In September 2012, Professor Lucinda McDade, Judith B. Friend Director of Research at RSABG (and as of July 2013, Executive Director), received a supplement of approximately $50,000 to the current RSABG grant from the National Science Foundation (NSF) to digitize and georeference data from about a quarter of a million herbarium specimens of California plants.

The supplement will support the full participation of the herbaria of UCLA and California State University, Sacramento, in the NSF-supported project and in the California Consortium of Herbaria (CCH). The consortium is a collaboration of 22 California herbaria as well as the New York Botanical Garden and Harvard University Herbaria. It acts as a gateway to information for scientifically verified, vouchered information about California plants. The grant supplement will support databasing of about 30,000 specimens held at these two herbaria. The records will be available online to plant scientists from around the world, as well as to the public, via the CCH’s website.

In September 2012, Professor Lucinda McDade, Judith B. Friend Director of Research at RSABG (and as of July 2013, Executive Director), received a supplement of approximately $50,000 to the current RSABG grant from the National Science Foundation (NSF) to digitize and georeference data from about a quarter of a million herbarium specimens of California plants.

The supplement will support the full participation of the herbaria of UCLA and California State University, Sacramento, in the NSF-supported project and in the California Consortium of Herbaria (CCH). The consortium is a collaboration of 22 California herbaria as well as the New York Botanical Garden and Harvard University Herbaria. It acts as a gateway to information for scientifically verified, vouchered information about California plants. The grant supplement will support databasing of about 30,000 specimens held at these two herbaria. The records will be available online to plant scientists from around the world, as well as to the public, via the CCH’s website.

Herbaria Go High Tech

Herbaria Go High Tech
October 2010

The herbarium at Rancho Santa Ana Botanic Garden (RSABG) leads the Consortium of California Herbaria in a project funded by the National Science Foundation (NSF) to help understand, monitor and predict changes that may impact California’s rich natural heritage of plant diversity.

The California Floristic Province is a region in peril—a biodiversity hotspot—adding considerable urgency to the project. Biodiversity hotspots are defined as areas containing more than 1,500 endemic plant species that have lost at least 70 percent of original habitat.

Lucinda McDade, Judith B. Friend Director of Research at RSABG and professor and chair of the Claremont Graduate University Botany Department, is the principal investigator and leads the efforts at Rancho Santa Ana Botanic Garden’s herbarium.

“Specimen records that are identified by expert botanists and geo-referenced offer tremendous power to understand the natural geographic ranges of plants and [ability] to relate those ranges to climate and habitat variables like elevation and soil type,” says McDade.

The group of 20 institutions involved in the grant will expand the Consortium’s database of California plants and also provide explicit geographic location information for more than half a million specimens of plants. Nineteen of the participating institutions are in California; the herbarium at Harvard University was strategically selected as the 20th participant because it houses many historically valuable specimens of California plants that were collected in the 19th Century.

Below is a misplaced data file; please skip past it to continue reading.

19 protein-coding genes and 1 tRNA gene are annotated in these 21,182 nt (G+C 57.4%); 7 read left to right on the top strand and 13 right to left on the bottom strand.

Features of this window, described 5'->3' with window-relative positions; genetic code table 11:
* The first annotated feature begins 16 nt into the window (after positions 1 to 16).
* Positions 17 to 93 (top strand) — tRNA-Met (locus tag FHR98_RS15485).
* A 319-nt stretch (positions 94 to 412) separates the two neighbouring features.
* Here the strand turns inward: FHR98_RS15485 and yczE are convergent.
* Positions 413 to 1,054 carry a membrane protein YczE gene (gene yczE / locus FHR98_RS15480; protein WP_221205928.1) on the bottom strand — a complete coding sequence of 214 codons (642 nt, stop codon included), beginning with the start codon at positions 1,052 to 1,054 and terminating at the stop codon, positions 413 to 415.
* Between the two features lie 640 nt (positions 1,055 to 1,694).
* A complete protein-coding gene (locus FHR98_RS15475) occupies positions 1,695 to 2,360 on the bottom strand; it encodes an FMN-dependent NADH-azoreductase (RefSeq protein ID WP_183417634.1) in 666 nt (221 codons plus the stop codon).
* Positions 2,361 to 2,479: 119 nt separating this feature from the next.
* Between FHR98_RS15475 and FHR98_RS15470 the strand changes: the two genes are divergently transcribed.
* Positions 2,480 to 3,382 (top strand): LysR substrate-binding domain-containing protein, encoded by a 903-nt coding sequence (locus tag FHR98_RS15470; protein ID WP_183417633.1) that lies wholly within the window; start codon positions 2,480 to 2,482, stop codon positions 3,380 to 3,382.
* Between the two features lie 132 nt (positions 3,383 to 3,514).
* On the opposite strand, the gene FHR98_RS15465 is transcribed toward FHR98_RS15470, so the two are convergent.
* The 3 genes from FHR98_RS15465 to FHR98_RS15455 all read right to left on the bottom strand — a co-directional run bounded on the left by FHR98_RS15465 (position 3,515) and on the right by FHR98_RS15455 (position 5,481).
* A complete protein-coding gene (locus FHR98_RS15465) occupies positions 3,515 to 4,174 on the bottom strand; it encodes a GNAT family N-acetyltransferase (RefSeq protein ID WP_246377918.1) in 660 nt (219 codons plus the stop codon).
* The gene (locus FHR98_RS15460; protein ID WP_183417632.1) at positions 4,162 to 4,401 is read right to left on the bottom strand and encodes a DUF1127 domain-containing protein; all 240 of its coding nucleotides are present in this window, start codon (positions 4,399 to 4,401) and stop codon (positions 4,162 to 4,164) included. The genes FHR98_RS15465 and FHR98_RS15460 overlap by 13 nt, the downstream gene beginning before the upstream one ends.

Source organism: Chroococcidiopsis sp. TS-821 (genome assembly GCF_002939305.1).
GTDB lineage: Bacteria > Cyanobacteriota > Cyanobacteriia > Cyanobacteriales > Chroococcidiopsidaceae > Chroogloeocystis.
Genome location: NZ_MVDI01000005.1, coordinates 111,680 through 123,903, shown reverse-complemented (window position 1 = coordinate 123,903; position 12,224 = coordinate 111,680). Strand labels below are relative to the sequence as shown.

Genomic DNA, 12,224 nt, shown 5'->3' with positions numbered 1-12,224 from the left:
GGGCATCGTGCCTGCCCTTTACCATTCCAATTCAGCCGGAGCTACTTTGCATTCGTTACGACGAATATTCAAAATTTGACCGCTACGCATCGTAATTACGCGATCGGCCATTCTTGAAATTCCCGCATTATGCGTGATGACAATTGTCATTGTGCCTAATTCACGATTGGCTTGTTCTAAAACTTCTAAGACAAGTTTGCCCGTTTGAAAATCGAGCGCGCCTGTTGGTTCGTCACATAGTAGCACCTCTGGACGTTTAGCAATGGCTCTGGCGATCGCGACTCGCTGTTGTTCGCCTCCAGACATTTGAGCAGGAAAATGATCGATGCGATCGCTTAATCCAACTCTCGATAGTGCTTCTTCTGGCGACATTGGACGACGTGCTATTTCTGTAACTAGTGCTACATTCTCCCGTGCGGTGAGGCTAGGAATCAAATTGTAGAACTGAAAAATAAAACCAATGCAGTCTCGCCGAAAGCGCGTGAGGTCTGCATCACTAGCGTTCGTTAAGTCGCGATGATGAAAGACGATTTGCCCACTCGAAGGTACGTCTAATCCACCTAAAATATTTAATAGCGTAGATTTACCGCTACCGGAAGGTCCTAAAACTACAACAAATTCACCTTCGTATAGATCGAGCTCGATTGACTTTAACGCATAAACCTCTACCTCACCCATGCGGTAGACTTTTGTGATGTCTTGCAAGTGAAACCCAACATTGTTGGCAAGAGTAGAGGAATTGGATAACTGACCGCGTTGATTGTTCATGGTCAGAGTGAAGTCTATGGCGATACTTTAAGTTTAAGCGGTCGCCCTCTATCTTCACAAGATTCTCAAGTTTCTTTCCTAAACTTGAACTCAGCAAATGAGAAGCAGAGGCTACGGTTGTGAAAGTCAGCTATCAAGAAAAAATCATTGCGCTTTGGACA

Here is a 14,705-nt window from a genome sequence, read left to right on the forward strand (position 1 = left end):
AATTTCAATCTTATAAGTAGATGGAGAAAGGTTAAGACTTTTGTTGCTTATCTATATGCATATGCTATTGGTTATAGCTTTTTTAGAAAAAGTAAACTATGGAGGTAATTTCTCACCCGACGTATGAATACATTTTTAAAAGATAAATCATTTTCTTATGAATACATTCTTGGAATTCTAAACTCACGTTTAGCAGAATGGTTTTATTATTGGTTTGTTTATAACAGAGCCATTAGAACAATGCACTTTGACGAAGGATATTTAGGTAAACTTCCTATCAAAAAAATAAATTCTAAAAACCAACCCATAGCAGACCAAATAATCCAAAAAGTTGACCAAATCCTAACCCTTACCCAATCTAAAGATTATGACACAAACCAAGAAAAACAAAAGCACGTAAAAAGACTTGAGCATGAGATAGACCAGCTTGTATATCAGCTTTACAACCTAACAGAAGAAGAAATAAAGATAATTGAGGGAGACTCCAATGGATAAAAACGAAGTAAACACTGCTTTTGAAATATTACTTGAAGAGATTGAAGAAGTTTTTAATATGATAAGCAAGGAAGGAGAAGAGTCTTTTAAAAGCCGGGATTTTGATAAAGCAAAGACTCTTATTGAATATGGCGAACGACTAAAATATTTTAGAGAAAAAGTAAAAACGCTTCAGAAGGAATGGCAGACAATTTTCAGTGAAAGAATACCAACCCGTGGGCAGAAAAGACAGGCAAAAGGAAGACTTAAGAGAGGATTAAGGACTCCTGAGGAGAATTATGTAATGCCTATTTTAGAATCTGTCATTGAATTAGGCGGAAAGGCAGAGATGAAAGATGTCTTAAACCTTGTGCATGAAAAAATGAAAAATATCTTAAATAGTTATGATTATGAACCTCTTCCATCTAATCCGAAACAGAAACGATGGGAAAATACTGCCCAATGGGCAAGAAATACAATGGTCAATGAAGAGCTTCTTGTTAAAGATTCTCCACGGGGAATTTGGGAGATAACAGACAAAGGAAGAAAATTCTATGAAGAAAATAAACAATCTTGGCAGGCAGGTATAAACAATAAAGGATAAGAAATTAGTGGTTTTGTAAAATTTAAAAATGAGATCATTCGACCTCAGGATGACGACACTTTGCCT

The NSF grant, funded on September 1, 2010, provides more than half a million dollars to Rancho Santa Ana Botanic Garden over five years. The first two years will be dedicated to data entry. In the later years of the grant, specimen records will be geo-referenced to permit mapping (including automated generation of maps). Together with records for more than a million specimens from about 15 California herbaria that are already digitized, these new data will be available online through the common portal of the Consortium of California Herbaria website managed by University of California, Berkeley. 

This information is priceless according to McDade. “These data will be used to make predictions about how our California native plants are likely to respond to climate change. Mitigating the impact of climate change will require prioritizing and this project will directly support an informed and rational decision-making process,” she says.

The grant also offers an opportunity for many students to be involved and to acquire highly useful skills in digitizing. Beginning in October, two to three individuals will be working part time on the project, with training, supervision and quality control by permanent staff at RSABG.

The project is an exciting opportunity to involve smaller institutions in collaboration with larger research institutions, such as RSABG. For example, staff at RSABG will train students from California State University, San Bernardino, to database the small, primarily teaching collection held on that campus. Likewise, through the University of California, Riverside, the important holdings (including many specimens from the San Jacinto Mountains) of the Museum of the City of Riverside will be databased and available online for the first time.